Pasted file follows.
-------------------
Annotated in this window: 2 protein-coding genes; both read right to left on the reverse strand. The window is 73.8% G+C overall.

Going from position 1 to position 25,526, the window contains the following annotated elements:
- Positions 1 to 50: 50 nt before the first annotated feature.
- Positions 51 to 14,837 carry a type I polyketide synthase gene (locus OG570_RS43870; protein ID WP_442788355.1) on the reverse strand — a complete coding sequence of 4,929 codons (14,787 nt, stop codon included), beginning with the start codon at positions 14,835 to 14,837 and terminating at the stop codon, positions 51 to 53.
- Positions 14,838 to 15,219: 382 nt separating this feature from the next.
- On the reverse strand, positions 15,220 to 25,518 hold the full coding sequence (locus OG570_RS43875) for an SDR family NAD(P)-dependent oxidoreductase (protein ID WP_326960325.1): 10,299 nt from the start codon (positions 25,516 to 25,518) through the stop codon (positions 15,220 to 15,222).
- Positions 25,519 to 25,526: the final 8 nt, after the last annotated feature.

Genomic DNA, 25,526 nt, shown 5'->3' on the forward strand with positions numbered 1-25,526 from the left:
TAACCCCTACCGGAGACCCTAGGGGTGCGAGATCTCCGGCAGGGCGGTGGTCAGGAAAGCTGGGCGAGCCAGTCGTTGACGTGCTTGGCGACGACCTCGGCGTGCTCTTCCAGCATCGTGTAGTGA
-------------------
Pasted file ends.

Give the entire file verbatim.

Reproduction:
Annotated in this window: 2 protein-coding genes; both read right to left on the reverse strand. The window is 73.8% G+C overall.

Going from position 1 to position 25,526, the window contains the following annotated elements:
- Positions 1 to 50: 50 nt before the first annotated feature.
- Positions 51 to 14,837 carry a type I polyketide synthase gene (locus OG570_RS43870; protein ID WP_442788355.1) on the reverse strand — a complete coding sequence of 4,929 codons (14,787 nt, stop codon included), beginning with the start codon at positions 14,835 to 14,837 and terminating at the stop codon, positions 51 to 53.
- Positions 14,838 to 15,219: 382 nt separating this feature from the next.
- On the reverse strand, positions 15,220 to 25,518 hold the full coding sequence (locus OG570_RS43875) for an SDR family NAD(P)-dependent oxidoreductase (protein ID WP_326960325.1): 10,299 nt from the start codon (positions 25,516 to 25,518) through the stop codon (positions 15,220 to 15,222).
- Positions 25,519 to 25,526: the final 8 nt, after the last annotated feature.

Genomic DNA, 25,526 nt, shown 5'->3' on the forward strand with positions numbered 1-25,526 from the left:
TAACCCCTACCGGAGACCCTAGGGGTGCGAGATCTCCGGCAGGGCGGTGGTCAGGAAAGCTGGGCGAGCCAGTCGTTGACGTGCTTGGCGACGACCTCGGCGTGCTCTTCCAGCATCGTGTAGTGA